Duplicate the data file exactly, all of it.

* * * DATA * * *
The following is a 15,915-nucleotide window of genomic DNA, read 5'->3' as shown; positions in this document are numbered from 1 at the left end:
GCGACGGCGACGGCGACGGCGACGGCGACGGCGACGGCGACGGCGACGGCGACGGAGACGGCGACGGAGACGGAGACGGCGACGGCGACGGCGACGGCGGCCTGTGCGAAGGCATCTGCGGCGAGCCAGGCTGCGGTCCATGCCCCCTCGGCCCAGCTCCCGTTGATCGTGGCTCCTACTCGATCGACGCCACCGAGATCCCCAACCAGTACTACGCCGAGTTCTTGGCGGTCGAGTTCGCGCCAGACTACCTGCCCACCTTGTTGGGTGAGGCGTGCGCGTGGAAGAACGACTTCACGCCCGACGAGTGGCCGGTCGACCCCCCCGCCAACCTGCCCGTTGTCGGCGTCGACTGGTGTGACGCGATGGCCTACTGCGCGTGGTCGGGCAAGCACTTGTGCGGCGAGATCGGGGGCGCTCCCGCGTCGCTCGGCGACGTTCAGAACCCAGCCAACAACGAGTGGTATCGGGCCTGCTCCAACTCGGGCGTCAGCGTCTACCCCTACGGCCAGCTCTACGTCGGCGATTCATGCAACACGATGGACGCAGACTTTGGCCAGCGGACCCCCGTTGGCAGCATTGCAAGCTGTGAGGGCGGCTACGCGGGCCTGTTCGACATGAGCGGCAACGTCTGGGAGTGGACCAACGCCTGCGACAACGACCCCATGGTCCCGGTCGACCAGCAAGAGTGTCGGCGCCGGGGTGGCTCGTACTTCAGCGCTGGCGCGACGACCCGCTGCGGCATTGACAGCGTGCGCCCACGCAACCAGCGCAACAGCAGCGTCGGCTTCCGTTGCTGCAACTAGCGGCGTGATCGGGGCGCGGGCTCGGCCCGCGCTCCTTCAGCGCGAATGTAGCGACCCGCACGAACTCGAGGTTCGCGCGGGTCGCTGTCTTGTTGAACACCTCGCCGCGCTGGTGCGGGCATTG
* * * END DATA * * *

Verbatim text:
The following is a 15,915-nucleotide window of genomic DNA, read 5'->3' as shown; positions in this document are numbered from 1 at the left end:
GCGACGGCGACGGCGACGGCGACGGCGACGGCGACGGCGACGGCGACGGCGACGGAGACGGCGACGGAGACGGAGACGGCGACGGCGACGGCGACGGCGGCCTGTGCGAAGGCATCTGCGGCGAGCCAGGCTGCGGTCCATGCCCCCTCGGCCCAGCTCCCGTTGATCGTGGCTCCTACTCGATCGACGCCACCGAGATCCCCAACCAGTACTACGCCGAGTTCTTGGCGGTCGAGTTCGCGCCAGACTACCTGCCCACCTTGTTGGGTGAGGCGTGCGCGTGGAAGAACGACTTCACGCCCGACGAGTGGCCGGTCGACCCCCCCGCCAACCTGCCCGTTGTCGGCGTCGACTGGTGTGACGCGATGGCCTACTGCGCGTGGTCGGGCAAGCACTTGTGCGGCGAGATCGGGGGCGCTCCCGCGTCGCTCGGCGACGTTCAGAACCCAGCCAACAACGAGTGGTATCGGGCCTGCTCCAACTCGGGCGTCAGCGTCTACCCCTACGGCCAGCTCTACGTCGGCGATTCATGCAACACGATGGACGCAGACTTTGGCCAGCGGACCCCCGTTGGCAGCATTGCAAGCTGTGAGGGCGGCTACGCGGGCCTGTTCGACATGAGCGGCAACGTCTGGGAGTGGACCAACGCCTGCGACAACGACCCCATGGTCCCGGTCGACCAGCAAGAGTGTCGGCGCCGGGGTGGCTCGTACTTCAGCGCTGGCGCGACGACCCGCTGCGGCATTGACAGCGTGCGCCCACGCAACCAGCGCAACAGCAGCGTCGGCTTCCGTTGCTGCAACTAGCGGCGTGATCGGGGCGCGGGCTCGGCCCGCGCTCCTTCAGCGCGAATGTAGCGACCCGCACGAACTCGAGGTTCGCGCGGGTCGCTGTCTTGTTGAACACCTCGCCGCGCTGGTGCGGGCATTG